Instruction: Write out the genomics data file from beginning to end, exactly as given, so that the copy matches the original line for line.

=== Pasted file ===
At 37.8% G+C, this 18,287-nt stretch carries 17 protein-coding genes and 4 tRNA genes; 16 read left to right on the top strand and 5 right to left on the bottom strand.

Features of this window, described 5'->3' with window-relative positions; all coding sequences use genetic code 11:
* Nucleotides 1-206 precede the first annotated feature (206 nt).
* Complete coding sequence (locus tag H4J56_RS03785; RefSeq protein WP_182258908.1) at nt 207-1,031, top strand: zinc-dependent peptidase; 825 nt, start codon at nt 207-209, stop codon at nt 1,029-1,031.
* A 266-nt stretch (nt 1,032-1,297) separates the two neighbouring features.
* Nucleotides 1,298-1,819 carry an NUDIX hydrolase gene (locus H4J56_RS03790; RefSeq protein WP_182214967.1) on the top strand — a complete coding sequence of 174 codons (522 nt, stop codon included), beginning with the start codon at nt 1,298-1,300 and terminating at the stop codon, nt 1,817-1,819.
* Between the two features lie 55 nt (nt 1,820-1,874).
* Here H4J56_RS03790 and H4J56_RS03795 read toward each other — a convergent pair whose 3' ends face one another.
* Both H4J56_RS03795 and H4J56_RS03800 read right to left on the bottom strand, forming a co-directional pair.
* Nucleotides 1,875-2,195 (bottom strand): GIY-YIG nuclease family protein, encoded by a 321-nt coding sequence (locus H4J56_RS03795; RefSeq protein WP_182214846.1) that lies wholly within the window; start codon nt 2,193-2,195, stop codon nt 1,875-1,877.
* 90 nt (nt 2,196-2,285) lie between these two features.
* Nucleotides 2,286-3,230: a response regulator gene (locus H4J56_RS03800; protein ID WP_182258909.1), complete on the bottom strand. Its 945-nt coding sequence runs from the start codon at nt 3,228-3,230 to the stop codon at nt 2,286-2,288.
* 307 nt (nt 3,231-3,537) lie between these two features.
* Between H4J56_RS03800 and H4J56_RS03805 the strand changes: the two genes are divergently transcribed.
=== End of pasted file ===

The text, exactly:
At 37.8% G+C, this 18,287-nt stretch carries 17 protein-coding genes and 4 tRNA genes; 16 read left to right on the top strand and 5 right to left on the bottom strand.

Features of this window, described 5'->3' with window-relative positions; all coding sequences use genetic code 11:
* Nucleotides 1-206 precede the first annotated feature (206 nt).
* Complete coding sequence (locus tag H4J56_RS03785; RefSeq protein WP_182258908.1) at nt 207-1,031, top strand: zinc-dependent peptidase; 825 nt, start codon at nt 207-209, stop codon at nt 1,029-1,031.
* A 266-nt stretch (nt 1,032-1,297) separates the two neighbouring features.
* Nucleotides 1,298-1,819 carry an NUDIX hydrolase gene (locus H4J56_RS03790; RefSeq protein WP_182214967.1) on the top strand — a complete coding sequence of 174 codons (522 nt, stop codon included), beginning with the start codon at nt 1,298-1,300 and terminating at the stop codon, nt 1,817-1,819.
* Between the two features lie 55 nt (nt 1,820-1,874).
* Here H4J56_RS03790 and H4J56_RS03795 read toward each other — a convergent pair whose 3' ends face one another.
* Both H4J56_RS03795 and H4J56_RS03800 read right to left on the bottom strand, forming a co-directional pair.
* Nucleotides 1,875-2,195 (bottom strand): GIY-YIG nuclease family protein, encoded by a 321-nt coding sequence (locus H4J56_RS03795; RefSeq protein WP_182214846.1) that lies wholly within the window; start codon nt 2,193-2,195, stop codon nt 1,875-1,877.
* 90 nt (nt 2,196-2,285) lie between these two features.
* Nucleotides 2,286-3,230: a response regulator gene (locus H4J56_RS03800; protein ID WP_182258909.1), complete on the bottom strand. Its 945-nt coding sequence runs from the start codon at nt 3,228-3,230 to the stop codon at nt 2,286-2,288.
* 307 nt (nt 3,231-3,537) lie between these two features.
* Between H4J56_RS03800 and H4J56_RS03805 the strand changes: the two genes are divergently transcribed.